Banking on Democracy

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  • Format: Hardcover
  • Copyright: 2013-06-14
  • Publisher: Mit Pr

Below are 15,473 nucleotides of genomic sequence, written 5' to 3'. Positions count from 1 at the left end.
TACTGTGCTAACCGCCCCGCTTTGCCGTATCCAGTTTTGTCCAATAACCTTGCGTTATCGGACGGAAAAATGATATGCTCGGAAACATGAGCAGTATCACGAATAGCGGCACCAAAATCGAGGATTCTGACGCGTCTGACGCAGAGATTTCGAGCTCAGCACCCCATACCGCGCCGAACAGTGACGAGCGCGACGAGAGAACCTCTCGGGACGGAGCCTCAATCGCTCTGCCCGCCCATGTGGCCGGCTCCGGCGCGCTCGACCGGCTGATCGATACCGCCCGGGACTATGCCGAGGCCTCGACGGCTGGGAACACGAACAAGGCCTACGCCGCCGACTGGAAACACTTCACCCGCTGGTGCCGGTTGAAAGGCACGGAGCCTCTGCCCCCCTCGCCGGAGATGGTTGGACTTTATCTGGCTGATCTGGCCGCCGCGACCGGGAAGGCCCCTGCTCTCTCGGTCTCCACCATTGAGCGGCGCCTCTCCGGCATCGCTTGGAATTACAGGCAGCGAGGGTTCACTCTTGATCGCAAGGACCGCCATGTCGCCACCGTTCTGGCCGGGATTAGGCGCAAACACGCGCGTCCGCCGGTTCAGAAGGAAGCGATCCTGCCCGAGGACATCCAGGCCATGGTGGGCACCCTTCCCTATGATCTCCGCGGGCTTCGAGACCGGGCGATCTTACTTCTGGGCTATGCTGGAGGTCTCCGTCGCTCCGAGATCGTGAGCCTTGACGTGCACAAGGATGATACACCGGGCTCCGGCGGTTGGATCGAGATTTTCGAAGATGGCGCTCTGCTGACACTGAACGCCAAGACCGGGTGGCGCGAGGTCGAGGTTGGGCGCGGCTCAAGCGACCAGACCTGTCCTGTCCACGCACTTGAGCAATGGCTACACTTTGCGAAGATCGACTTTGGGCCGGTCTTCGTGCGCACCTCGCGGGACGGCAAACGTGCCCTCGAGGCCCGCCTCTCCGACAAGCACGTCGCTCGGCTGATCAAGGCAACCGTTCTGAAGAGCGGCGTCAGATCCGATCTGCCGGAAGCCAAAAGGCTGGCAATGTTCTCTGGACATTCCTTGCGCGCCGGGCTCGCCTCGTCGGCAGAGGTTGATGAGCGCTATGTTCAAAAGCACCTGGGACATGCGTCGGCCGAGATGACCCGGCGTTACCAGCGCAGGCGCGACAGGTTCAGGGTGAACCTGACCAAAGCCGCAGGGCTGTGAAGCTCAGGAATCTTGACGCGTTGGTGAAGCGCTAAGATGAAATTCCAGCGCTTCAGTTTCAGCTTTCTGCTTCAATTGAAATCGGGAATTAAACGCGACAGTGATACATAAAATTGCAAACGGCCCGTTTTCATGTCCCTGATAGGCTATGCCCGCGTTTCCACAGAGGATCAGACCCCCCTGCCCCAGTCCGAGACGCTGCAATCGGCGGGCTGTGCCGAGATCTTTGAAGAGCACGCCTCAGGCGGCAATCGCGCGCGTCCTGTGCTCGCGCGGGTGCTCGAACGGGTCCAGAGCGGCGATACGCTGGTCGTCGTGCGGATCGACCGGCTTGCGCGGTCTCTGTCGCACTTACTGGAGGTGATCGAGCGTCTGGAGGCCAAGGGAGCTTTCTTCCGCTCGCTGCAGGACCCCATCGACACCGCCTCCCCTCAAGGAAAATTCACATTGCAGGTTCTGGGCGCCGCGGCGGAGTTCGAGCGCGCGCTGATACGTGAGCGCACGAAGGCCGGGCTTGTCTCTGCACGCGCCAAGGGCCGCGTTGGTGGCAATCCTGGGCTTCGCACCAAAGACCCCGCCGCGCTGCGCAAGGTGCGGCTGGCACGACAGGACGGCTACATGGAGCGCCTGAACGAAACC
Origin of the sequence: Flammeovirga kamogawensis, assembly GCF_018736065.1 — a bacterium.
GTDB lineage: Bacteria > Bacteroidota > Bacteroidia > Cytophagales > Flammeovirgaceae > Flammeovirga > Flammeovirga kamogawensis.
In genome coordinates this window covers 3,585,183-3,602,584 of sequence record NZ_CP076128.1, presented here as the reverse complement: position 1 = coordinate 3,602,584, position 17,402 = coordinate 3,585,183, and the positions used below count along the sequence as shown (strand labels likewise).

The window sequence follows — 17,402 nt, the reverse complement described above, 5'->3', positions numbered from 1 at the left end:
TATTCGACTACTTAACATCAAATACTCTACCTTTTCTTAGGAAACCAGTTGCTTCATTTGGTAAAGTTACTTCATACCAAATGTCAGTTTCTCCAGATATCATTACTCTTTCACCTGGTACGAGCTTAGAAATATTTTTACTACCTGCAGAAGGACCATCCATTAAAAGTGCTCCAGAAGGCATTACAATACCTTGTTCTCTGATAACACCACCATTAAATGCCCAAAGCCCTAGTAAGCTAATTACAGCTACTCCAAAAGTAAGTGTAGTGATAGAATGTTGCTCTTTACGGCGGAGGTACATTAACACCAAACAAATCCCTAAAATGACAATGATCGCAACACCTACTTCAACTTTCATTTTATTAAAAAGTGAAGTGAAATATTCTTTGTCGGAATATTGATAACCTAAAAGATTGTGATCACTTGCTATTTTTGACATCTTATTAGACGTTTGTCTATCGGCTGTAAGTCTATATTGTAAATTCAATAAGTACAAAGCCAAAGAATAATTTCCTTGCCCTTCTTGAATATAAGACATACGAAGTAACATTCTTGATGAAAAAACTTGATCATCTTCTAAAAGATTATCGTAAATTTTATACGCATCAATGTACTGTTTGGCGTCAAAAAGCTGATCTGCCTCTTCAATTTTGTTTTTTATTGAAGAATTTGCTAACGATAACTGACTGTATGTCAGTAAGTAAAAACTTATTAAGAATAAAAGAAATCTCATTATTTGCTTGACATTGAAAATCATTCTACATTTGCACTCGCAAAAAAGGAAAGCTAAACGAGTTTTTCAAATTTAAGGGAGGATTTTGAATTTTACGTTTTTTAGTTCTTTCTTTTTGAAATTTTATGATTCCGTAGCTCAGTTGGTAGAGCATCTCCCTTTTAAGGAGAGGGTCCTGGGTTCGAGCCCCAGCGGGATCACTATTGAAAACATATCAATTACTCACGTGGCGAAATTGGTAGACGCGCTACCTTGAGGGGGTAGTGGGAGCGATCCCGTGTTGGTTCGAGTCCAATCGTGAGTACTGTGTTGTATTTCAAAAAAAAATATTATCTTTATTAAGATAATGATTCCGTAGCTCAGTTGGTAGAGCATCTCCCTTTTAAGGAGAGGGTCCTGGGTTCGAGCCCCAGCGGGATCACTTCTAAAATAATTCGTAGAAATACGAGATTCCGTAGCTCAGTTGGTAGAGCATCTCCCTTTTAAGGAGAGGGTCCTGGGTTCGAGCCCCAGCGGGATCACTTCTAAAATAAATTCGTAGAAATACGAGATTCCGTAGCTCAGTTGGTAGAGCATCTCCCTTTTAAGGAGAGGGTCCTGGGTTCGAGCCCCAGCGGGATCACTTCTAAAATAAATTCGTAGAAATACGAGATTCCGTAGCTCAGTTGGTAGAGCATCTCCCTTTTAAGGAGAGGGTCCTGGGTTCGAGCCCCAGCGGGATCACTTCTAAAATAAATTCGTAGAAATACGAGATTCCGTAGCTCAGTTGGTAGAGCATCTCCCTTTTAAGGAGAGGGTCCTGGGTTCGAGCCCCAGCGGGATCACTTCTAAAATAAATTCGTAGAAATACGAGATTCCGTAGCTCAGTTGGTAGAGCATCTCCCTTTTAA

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Politics matter for financial markets and financial markets matter for politics, andnowhere is this relationship more apparent than in emerging markets. In Banking onDemocracy, Javier Santiso investigates the links between politics and finance in countriesthat have recently experienced both economic and democratic transitions. He focuses on elections,investigating whether there is a "democratic premium" -- whether financial markets andinvestors tend to react positively to elections in emerging markets. Santisodevotes special attention to Latin America, where over the last three decades many countries becamedemocracies, with regular elections, just as they also became open economies dependent on foreigncapital and dominated bond markets. Santiso's analysis draws on a unique set of primary databases(developed during his years at the OECD Development Centre) covering an entire decade: more than5,000 bank and fund manager portfolio recommendations on emerging markets. Santisoexamines the trajectory of Brazil, for example, through its presidential elections of 2002, 2006,and 2010 and finds a decoupling of financial and political cycles that occurred also in many otheremerging economies. He charts this evolution through the behavior of brokers, analysts, fundmanagers, and bankers. Ironically, Santiso points out, while some emerging markets have decoupledpolitics and finance, in the wake of the 2008--2012 financial crisis many developed economies(Europe and the United States) have experienced a recoupling between finance and politics.

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